Chicago 2014 - Proposal

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How (not) to pull a Nathen Harvey [Quitting your job and devop-ing the wrong way]


Recently (after attending my first DevOpsDays in PGH), I pulled a semi-successful Nathen Harvey by quitting my small-town job. I was over-worked, under-paid, and under-appreciated. I had no mentor, no leader, and no room to grow. Following Nathen Harvey's suggestion to “Become an DevOp”, I set out to quit my job and gain a level up.

Being that my job wasn't paying me anything, I submitted a proposal to the organizers of DoDPGH for them to fund my attendance at the conference. They paid for my hotel room and ticket to the conference; provided that I supplied my own transportation to the conference. The first morning of the conference was a huge eye-opener for me. This was the first time that I was ever surrounded by any large amount of technology focused people, aside the fact that there were developers and operators sitting together. While eating breakfast and talking to a few other attendees, they were shocked to find out just how little I was being paid, how little experience I was gaining, and how unhappy I was with the position. Almost immediately they started asking for my resume to pass around and started my whole process of looking for a job.

I immediately had several emails, tweets, and people talking to me about a possible position. I was shocked. However, from there is where things went wrong. There was a job-board posted in the lobby of DoDPGH, upon which I placed the only post-it under the “People Looking for a Job” category. While this was an amazing way for me to make more and more connections, Pete Cheslock took a picture of the job board and tweeted it. While this was because of a joke that Jason Dixon had placed next to mine, it still got a lot of traffic ( Luckily my current employer didn't see the tweet.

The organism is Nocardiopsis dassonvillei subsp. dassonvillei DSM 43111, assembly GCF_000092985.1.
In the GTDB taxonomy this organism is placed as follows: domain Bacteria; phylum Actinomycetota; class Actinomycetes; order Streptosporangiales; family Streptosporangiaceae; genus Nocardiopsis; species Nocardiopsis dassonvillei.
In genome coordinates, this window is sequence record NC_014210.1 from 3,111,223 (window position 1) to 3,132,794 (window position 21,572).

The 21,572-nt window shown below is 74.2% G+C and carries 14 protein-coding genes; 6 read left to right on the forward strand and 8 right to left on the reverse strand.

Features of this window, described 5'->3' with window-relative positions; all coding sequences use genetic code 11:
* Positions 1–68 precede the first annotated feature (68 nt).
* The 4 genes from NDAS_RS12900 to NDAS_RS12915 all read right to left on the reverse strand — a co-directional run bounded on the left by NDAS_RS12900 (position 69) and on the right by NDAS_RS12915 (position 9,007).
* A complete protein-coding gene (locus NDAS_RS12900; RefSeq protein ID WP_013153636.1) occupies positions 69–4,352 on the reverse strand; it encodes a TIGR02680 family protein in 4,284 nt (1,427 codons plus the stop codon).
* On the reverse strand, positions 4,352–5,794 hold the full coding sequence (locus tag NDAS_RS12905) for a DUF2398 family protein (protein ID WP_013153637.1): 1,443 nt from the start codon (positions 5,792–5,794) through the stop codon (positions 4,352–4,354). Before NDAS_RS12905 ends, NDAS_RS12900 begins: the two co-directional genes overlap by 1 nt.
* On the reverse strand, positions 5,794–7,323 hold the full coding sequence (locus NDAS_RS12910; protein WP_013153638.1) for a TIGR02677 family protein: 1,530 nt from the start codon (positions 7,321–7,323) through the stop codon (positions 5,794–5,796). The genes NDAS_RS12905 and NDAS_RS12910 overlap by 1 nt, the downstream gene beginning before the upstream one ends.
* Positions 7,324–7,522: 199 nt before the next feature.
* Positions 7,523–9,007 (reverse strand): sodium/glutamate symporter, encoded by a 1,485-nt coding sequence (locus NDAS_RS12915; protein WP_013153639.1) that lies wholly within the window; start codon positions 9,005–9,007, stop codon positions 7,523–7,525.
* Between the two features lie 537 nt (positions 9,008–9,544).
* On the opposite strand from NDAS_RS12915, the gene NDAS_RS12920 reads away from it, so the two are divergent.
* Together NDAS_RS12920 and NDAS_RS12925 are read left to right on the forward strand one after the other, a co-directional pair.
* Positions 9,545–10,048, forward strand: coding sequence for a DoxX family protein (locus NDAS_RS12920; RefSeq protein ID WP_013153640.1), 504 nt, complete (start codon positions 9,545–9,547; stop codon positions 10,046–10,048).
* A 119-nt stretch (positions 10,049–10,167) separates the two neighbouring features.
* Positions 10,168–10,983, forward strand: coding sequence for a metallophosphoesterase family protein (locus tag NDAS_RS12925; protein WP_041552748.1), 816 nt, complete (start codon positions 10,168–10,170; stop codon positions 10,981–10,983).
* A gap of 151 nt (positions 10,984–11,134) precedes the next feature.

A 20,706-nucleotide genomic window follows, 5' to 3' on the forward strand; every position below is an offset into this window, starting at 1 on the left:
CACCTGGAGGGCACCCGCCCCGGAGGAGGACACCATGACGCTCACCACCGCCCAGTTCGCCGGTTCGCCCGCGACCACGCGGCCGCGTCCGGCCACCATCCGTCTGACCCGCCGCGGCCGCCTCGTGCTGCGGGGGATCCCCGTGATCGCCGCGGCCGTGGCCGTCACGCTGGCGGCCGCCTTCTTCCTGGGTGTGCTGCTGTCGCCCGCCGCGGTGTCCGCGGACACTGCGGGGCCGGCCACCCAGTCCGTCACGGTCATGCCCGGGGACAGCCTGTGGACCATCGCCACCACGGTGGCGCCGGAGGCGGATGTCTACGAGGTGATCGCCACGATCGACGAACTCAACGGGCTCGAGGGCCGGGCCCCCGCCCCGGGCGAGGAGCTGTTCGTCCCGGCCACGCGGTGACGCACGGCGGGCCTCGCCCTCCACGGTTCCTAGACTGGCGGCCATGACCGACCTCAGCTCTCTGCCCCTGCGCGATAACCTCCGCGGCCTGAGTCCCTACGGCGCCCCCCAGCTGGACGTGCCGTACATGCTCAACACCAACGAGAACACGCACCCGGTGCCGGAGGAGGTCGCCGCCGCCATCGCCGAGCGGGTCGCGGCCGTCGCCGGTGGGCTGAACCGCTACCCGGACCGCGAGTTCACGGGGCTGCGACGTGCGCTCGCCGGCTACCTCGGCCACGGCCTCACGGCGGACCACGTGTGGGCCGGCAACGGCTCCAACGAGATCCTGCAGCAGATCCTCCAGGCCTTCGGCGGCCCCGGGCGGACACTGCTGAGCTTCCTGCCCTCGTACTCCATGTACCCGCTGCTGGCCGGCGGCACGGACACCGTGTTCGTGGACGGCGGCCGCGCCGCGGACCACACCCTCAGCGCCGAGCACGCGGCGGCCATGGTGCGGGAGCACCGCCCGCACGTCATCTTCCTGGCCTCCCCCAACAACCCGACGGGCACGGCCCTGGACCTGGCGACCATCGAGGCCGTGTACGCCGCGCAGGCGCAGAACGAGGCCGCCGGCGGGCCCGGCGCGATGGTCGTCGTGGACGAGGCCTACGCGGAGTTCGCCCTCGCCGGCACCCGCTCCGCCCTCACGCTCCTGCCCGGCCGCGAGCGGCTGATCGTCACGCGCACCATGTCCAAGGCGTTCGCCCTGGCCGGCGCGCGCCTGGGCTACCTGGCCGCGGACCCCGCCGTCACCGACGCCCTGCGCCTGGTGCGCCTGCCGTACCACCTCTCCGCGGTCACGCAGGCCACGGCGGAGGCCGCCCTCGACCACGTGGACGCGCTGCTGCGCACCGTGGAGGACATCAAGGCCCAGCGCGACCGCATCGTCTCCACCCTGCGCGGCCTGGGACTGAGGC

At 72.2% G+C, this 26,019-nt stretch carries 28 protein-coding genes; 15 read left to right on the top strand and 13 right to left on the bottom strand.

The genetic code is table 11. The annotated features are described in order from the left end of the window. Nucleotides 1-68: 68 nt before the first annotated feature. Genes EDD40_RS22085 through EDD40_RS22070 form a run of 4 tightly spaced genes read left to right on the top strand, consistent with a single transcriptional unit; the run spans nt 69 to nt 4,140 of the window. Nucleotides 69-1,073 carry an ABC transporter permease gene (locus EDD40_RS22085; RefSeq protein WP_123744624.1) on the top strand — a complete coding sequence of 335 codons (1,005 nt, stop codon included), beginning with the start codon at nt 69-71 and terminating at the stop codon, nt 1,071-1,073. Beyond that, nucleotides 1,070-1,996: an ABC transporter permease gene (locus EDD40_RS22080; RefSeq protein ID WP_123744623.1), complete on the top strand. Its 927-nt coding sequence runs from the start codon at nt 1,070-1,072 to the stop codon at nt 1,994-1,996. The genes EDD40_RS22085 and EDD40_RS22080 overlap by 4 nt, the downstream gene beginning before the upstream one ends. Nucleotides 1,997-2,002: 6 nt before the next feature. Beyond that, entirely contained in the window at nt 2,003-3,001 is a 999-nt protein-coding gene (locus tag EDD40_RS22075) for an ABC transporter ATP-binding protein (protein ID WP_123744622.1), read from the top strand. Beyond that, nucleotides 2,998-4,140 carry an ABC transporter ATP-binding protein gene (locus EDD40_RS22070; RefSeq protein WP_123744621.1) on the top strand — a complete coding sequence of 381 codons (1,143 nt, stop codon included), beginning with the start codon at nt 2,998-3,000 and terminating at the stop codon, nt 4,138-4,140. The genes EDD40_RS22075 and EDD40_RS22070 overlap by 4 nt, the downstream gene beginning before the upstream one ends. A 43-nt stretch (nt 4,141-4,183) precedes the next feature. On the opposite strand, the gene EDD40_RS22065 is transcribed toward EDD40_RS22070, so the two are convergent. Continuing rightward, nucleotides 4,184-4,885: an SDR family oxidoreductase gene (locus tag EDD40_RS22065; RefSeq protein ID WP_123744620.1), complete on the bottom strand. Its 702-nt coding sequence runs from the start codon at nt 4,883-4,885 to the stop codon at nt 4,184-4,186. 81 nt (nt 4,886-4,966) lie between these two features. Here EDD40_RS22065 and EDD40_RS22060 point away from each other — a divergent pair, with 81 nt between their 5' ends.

Due to my own stupidity on Twitter over the next month and a half, I didn't make it all too private that I was looking for a job. Massive updates to my LinkedIn profile, cleaning up my GitHub account, and creating a profile on definitely didn't help any matters.

Things got worse when companies were interested in me and wanted to fly me out to their locations for in-person interviews. Not being too bright, I posted pictures to Twitter while on and off the planes after taking vacation days from my current job.

One of my co-workers having seen the Tweets, confronted me about my current job search. Ignorantly I told him the truth about everything. How I was so excited to be leaving and all the great opportunities I was getting, and how awesome everything was going to be in the future. As luck would have it, that coworker was also my manager.

A few weeks later, I was in a conference room with the president of the company, having me sign a letter of resignation, effectively terminating my employment at the company. I had no job and no salary, but a lot of different job leads. Had I been more responsible about the whole process, I would have escaped a period of funemployment and have been able to still receive a paycheck.

Luckily, the first week after I quit, I was offered an amazing position at Minted, of which I accepted virtually immediately.

I could have gone about the whole process a lot better, and should have been more patient with the whole job search. In the end though, I did pull a Nathen Harvey, and I quit my job. It was one of the best things I have ever done.

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